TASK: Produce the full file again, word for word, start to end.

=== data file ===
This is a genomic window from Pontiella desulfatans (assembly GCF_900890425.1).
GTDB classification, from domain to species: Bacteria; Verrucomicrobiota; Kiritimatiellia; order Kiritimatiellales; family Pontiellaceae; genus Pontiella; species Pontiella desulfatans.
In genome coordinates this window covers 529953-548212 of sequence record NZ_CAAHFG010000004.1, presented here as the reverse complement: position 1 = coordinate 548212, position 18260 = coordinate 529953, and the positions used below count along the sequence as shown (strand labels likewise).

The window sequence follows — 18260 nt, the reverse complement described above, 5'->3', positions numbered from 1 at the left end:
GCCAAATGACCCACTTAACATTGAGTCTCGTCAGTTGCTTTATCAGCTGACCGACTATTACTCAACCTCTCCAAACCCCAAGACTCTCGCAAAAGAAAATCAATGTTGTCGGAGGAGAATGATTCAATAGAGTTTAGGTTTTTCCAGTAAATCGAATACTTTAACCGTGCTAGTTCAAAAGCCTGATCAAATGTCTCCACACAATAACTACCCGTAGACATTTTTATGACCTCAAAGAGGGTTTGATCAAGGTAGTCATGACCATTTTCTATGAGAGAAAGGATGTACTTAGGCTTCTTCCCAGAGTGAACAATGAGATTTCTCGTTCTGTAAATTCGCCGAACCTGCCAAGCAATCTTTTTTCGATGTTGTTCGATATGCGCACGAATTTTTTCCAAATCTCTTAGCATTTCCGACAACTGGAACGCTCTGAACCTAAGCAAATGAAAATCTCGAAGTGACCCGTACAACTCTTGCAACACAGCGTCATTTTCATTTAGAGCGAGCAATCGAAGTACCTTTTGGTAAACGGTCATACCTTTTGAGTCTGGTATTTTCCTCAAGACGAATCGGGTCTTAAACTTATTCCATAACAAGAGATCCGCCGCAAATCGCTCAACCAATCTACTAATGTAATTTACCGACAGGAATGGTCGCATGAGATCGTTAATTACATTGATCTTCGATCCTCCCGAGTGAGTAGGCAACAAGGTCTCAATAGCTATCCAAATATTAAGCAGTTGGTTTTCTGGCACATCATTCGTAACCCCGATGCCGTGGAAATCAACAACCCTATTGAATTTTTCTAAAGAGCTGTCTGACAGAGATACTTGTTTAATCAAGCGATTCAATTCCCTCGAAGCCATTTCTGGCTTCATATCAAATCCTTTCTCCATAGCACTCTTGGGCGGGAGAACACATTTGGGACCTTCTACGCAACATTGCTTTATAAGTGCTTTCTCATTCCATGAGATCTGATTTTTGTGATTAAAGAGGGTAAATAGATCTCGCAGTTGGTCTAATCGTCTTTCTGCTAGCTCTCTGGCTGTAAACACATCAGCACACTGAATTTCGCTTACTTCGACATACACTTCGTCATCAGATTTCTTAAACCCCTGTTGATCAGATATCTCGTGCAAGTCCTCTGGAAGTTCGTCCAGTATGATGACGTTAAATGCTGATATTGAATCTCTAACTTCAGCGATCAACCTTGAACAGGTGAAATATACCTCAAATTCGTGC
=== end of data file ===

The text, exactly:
This is a genomic window from Pontiella desulfatans (assembly GCF_900890425.1).
GTDB classification, from domain to species: Bacteria; Verrucomicrobiota; Kiritimatiellia; order Kiritimatiellales; family Pontiellaceae; genus Pontiella; species Pontiella desulfatans.
In genome coordinates this window covers 529953-548212 of sequence record NZ_CAAHFG010000004.1, presented here as the reverse complement: position 1 = coordinate 548212, position 18260 = coordinate 529953, and the positions used below count along the sequence as shown (strand labels likewise).

The window sequence follows — 18260 nt, the reverse complement described above, 5'->3', positions numbered from 1 at the left end:
GCCAAATGACCCACTTAACATTGAGTCTCGTCAGTTGCTTTATCAGCTGACCGACTATTACTCAACCTCTCCAAACCCCAAGACTCTCGCAAAAGAAAATCAATGTTGTCGGAGGAGAATGATTCAATAGAGTTTAGGTTTTTCCAGTAAATCGAATACTTTAACCGTGCTAGTTCAAAAGCCTGATCAAATGTCTCCACACAATAACTACCCGTAGACATTTTTATGACCTCAAAGAGGGTTTGATCAAGGTAGTCATGACCATTTTCTATGAGAGAAAGGATGTACTTAGGCTTCTTCCCAGAGTGAACAATGAGATTTCTCGTTCTGTAAATTCGCCGAACCTGCCAAGCAATCTTTTTTCGATGTTGTTCGATATGCGCACGAATTTTTTCCAAATCTCTTAGCATTTCCGACAACTGGAACGCTCTGAACCTAAGCAAATGAAAATCTCGAAGTGACCCGTACAACTCTTGCAACACAGCGTCATTTTCATTTAGAGCGAGCAATCGAAGTACCTTTTGGTAAACGGTCATACCTTTTGAGTCTGGTATTTTCCTCAAGACGAATCGGGTCTTAAACTTATTCCATAACAAGAGATCCGCCGCAAATCGCTCAACCAATCTACTAATGTAATTTACCGACAGGAATGGTCGCATGAGATCGTTAATTACATTGATCTTCGATCCTCCCGAGTGAGTAGGCAACAAGGTCTCAATAGCTATCCAAATATTAAGCAGTTGGTTTTCTGGCACATCATTCGTAACCCCGATGCCGTGGAAATCAACAACCCTATTGAATTTTTCTAAAGAGCTGTCTGACAGAGATACTTGTTTAATCAAGCGATTCAATTCCCTCGAAGCCATTTCTGGCTTCATATCAAATCCTTTCTCCATAGCACTCTTGGGCGGGAGAACACATTTGGGACCTTCTACGCAACATTGCTTTATAAGTGCTTTCTCATTCCATGAGATCTGATTTTTGTGATTAAAGAGGGTAAATAGATCTCGCAGTTGGTCTAATCGTCTTTCTGCTAGCTCTCTGGCTGTAAACACATCAGCACACTGAATTTCGCTTACTTCGACATACACTTCGTCATCAGATTTCTTAAACCCCTGTTGATCAGATATCTCGTGCAAGTCCTCTGGAAGTTCGTCCAGTATGATGACGTTAAATGCTGATATTGAATCTCTAACTTCAGCGATCAACCTTGAACAGGTGAAATATACCTCAAATTCGTGC